The Yorkshire Film Archive collects, preserves, and shows film made in, or about Yorkshire. Our collections are non-fiction, dating from the 1890s to the present day, and providing a rich and visually compelling record of all aspects of lives, cultures, landscape, industries, major events and everyday activities, many of which are available to watch, free of charge, on our website.
This film is part of Free
End of the Line?
The battle lines are drawn up for and against closing a historic railway line, with the latter proving the more determined and persuasive.
From the collection of:
This is an intriguing film made at the height of the battle to save the Settle-Carlisle Line after British Rail declared their intention to close it. On the one side stands the campaign to save it, led by The Friends of the Settle to Carlisle Line, on the other, putting the case for its closure, is Ron Cotton, appointed by British Rail to oversee its closure. Part of the interest of the film is what subsequently transpired as Cotton ended up playing a large part in helping to save it.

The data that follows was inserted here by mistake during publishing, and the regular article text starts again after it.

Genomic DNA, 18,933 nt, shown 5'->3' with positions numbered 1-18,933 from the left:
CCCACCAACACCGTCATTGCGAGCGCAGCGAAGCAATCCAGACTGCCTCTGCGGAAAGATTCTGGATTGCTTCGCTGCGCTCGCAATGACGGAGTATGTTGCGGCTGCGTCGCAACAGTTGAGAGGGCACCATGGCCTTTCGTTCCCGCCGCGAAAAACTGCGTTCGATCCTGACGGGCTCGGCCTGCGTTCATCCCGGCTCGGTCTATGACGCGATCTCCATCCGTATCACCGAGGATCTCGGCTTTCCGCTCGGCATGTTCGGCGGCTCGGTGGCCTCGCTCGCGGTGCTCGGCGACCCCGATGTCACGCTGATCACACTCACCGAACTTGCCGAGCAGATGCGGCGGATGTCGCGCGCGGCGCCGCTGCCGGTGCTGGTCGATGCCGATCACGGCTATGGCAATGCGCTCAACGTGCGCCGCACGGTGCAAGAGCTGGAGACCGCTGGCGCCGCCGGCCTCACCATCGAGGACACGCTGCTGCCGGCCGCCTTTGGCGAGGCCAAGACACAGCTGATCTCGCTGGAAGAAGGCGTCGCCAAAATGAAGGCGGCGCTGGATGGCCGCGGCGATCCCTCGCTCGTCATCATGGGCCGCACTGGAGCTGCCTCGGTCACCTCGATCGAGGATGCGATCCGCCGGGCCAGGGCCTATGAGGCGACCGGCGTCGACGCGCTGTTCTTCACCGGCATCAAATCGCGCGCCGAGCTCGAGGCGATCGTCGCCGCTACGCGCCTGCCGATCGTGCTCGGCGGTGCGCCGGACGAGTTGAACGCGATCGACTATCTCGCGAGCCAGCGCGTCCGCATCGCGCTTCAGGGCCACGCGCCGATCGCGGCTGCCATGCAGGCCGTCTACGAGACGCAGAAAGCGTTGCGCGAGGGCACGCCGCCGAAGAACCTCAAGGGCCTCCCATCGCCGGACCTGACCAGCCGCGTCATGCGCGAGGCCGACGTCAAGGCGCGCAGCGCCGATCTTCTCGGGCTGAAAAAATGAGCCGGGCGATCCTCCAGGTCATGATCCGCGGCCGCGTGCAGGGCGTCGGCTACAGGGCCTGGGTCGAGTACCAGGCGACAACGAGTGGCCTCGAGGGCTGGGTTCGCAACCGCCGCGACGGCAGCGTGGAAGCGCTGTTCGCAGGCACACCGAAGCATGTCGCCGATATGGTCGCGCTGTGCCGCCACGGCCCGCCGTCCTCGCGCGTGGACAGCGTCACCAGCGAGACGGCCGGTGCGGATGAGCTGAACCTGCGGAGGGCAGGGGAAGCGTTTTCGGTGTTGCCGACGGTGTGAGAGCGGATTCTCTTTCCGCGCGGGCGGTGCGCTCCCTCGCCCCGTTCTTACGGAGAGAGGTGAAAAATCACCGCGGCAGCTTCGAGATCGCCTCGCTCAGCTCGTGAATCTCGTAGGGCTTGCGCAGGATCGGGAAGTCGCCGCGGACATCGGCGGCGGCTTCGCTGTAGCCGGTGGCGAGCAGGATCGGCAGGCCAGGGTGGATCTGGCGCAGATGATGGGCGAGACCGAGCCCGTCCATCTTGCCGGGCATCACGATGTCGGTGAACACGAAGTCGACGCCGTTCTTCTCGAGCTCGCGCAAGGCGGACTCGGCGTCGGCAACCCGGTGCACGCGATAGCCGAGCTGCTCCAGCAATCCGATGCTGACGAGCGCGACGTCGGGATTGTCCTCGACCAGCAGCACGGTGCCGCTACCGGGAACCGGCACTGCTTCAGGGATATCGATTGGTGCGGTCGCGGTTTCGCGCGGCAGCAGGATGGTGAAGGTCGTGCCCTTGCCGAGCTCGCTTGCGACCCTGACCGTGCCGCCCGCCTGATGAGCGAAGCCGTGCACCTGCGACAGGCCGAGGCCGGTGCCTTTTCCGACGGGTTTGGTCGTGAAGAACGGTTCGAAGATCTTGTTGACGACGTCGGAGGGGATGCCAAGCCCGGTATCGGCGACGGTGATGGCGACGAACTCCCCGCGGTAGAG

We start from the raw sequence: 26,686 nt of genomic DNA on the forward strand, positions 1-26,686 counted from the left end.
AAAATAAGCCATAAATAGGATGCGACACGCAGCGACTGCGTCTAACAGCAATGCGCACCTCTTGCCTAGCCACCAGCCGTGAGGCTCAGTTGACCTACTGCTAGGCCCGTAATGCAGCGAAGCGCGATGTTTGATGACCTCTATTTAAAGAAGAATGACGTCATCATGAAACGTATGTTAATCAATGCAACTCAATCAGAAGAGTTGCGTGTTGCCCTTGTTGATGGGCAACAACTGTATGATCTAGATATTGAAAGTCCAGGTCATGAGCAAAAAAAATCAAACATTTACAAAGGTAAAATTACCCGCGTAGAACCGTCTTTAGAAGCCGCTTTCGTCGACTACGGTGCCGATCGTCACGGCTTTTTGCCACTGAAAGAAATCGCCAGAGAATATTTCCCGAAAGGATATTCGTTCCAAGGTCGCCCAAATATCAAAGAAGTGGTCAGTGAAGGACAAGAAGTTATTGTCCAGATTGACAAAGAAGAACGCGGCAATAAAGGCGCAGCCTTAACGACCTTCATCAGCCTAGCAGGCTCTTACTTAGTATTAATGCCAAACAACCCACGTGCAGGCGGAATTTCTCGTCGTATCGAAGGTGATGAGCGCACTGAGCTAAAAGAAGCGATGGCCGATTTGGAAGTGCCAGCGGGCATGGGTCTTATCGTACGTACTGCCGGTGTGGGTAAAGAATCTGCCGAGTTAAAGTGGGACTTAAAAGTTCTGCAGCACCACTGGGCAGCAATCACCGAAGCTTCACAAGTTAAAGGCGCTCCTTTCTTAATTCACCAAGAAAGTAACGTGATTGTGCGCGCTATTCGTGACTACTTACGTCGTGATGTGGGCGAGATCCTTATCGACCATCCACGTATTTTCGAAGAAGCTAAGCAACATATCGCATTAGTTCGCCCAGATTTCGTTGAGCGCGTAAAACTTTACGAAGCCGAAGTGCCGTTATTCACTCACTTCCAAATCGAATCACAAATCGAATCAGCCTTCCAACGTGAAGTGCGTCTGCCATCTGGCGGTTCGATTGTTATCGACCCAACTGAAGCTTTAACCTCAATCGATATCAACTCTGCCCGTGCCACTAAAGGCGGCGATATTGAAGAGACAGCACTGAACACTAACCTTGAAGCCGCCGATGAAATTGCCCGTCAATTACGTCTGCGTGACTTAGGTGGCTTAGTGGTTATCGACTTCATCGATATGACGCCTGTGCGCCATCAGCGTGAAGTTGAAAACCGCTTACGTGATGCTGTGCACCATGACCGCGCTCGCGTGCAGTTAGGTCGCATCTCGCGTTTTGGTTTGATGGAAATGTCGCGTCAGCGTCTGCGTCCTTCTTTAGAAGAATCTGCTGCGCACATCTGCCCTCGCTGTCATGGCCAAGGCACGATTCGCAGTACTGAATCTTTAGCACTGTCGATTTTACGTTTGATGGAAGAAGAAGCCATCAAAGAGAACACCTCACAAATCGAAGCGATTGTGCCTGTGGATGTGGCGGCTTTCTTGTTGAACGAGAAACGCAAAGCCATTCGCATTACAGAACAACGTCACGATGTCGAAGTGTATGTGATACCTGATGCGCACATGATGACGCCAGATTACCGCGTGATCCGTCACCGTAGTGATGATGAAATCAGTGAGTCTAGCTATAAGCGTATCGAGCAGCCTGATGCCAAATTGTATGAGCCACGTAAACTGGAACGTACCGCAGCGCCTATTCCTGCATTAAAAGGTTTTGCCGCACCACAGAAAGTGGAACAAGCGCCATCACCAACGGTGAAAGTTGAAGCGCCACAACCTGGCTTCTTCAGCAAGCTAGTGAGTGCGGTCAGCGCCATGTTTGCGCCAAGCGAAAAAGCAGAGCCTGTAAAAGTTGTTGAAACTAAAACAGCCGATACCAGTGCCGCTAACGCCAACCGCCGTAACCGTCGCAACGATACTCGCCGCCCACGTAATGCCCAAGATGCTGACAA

A Yorkshire Television documentary that may well have had a hand in saving one of Britain’s finest train journeys. An irony is that Bill Cotton was also charged with maximising revenue while the line was open, and so he introduced special cheap fares, then Round Robin tickets and then more train services, leading to a jump from 93,000 journeys in 1983 to 450,000 by 1989 when Thatcher loyalist Michael Portillo, then Minister of State for Transport, saved it, albeit on mainly economic grounds. A poignant aspect of the film is the sight of campaigner Graham Nuttall with his border collie Ruswarp, which famously stayed with his owner’s body for 11 winter weeks when Graham died by a remote Welsh river in 1990.